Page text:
New here - What do we do to help our ADHD/ODD son??

Discussion in 'General Parenting' started by cassiemoun, Apr 2, 2011.

  1. cassiemoun

    cassiemoun New Member

    My son is 9 years old. He has ADHD and ODD. He fits the ODD diagnostic checklist to a T. Currently, he is on Intuniv to help his ADHD (We did stimulants for 2 years, but found they made him more aggressive, he had a manic-like rebound in the mornings and evenings and I hated seeing him so thin).

    The ADHD is pretty well controlled with the Intuniv. He is sleeping well and eating great. But the ODD symptoms persist. It's very intense and is very hard on us all (we also have a 6 yo with ADHD (not ODD thank God!) and an 18 month old).

    I feel like our HMO ADHD doctor is just throwing medications at him and I don't have any confidence in this Dr. at all. We need help. He needs help to learn and practice frustration toleration skills, to not be so negative, and to not argue every tiny little thing. My husband and I need to learn to be able to deal with his negativity, defiance and controlling personality without screaming and being confrontational ourselves. I see that we're in a bad cycle and can't seem to change my emotional responses. I feel it so deeply and can't help but take it personally, since he is much, much better in school.

    Since I only have an HMO, whatever I do outside of that will obviously have to be paid for with cash. We have an appointment at UCLA in June to have a 3 day long intense assessment, to the tune of $3000....but I don't know if that's where we should put our money. I mean, I am quite certain that this ADHD/ODD diagnosis is correct. I would be really annoyed to spend $3000 and have them tell us something we already know. But it is possible that he does have bipolar (husband's Sister has it) and I would feel confidant in what they diagnosis. They would probably also be able to help us with follow-up and with where to go from there.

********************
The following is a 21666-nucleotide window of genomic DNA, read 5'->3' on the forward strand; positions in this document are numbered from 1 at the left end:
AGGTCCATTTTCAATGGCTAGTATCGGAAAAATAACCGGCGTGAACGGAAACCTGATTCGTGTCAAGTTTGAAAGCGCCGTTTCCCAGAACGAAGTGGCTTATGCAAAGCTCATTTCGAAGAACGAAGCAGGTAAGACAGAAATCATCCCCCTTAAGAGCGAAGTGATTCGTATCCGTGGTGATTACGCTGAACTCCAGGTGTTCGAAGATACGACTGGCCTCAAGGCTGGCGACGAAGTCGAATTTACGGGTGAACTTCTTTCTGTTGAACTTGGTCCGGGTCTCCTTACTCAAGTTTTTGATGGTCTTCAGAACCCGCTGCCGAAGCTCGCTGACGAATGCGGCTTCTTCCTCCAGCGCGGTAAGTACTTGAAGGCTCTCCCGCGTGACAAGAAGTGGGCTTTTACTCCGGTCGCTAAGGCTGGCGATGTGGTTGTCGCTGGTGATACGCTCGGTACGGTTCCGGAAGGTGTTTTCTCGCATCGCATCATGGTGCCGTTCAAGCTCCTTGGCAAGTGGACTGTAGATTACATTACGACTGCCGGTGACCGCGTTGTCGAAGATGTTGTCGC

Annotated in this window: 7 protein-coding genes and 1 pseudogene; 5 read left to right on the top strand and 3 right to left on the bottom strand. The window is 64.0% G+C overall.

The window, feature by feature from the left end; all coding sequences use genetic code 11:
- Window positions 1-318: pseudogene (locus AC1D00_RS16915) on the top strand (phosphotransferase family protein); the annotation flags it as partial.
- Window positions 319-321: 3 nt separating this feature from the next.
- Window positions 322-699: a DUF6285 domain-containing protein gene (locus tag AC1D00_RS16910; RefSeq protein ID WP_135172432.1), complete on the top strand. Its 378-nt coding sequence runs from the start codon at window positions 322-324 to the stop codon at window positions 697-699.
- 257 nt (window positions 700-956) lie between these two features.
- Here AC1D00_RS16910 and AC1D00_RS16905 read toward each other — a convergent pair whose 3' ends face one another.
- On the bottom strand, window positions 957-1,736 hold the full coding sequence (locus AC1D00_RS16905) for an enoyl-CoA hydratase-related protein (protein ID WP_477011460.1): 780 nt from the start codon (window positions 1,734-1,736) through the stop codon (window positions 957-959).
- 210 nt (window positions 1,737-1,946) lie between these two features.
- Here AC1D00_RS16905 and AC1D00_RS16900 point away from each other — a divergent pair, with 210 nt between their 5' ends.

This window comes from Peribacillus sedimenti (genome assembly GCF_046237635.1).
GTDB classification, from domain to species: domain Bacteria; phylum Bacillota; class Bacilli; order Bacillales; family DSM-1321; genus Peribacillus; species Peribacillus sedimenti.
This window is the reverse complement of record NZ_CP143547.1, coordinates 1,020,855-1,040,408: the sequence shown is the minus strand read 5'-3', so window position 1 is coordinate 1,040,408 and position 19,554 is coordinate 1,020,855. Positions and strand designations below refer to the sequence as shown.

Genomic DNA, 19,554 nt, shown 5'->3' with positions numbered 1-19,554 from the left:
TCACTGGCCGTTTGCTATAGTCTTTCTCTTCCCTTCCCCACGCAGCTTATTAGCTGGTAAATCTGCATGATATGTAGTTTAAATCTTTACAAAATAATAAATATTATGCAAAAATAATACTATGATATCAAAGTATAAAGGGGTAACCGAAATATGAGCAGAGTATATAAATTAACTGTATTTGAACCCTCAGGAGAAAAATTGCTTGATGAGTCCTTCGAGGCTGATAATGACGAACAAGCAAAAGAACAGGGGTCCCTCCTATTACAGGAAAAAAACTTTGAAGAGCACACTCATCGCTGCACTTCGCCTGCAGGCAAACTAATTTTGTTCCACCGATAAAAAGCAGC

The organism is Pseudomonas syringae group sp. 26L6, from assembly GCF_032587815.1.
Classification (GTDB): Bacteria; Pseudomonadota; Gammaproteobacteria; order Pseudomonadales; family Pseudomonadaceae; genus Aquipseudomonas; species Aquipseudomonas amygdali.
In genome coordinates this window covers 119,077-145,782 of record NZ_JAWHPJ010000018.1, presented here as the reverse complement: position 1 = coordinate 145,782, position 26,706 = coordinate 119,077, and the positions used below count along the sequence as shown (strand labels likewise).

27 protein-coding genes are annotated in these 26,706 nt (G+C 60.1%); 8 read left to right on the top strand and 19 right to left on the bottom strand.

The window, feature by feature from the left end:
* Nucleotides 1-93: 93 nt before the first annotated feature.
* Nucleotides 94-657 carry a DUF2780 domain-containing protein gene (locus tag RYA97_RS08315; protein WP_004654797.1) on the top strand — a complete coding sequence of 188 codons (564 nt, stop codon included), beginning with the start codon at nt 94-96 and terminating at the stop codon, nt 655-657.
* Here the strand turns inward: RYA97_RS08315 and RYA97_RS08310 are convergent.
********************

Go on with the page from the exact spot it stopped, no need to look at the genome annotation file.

on the other hand, We could also put our money into a behaviorist to come from the local Autism Center for Treatment. Though he is not autistic, I feel like he does have a lot of the same struggles that some kids on the spectrum have. He/She could hopefully help him (and our whole family).

    Or is there something else we should do that I am missing? Don't say private therapy, because I have paid WAY WAY WAY too much money of so many different therapists (like 6 in 5 years!) and none of them helped one bit. He doesn't need talk therapy, he needs more than that.

    Any advice is SO welcomed. Thanks so much for your time.
  2. farfromperfect

    farfromperfect New Member

    I can't say that I have any advice for you, but it seems like we're in such similar boats. We've forked over so much money to private therapists in the last 10 years and feel nowhere closer to better. However, we obviously need something but don't know exactly where to turn.
  3. rlsnights

    rlsnights New Member

    Welcome to the board.

    Have a few thoughts for you.

    ODD is a description. It is not actually a diagnosis in the sense that it guides treatment. Because there isn't any accepted standard treatment for ODD except to give the parents a bill as you show them to the door. Ok maybe that is a teeny bit cynical of me. Or maybe not.

    Anyway, until you know for certain that those ODD behaviors are not really something else like bipolar hypomania (easily mistaken for defiance and entitlement in kids), I would be cautious about using that label. Especially with his school.

    If you can download and read The Explosive Child by Ross Green tonight/tomorrow then do that before you do anything else. It will help you by giving you ideas about how to think about what's happening in your home. Don't get too caught up in the A/because basket stuff unless the A basket (safety) issues are not a problem yet. If you have safety issues then those must be addressed first and anything else is gravy. For now.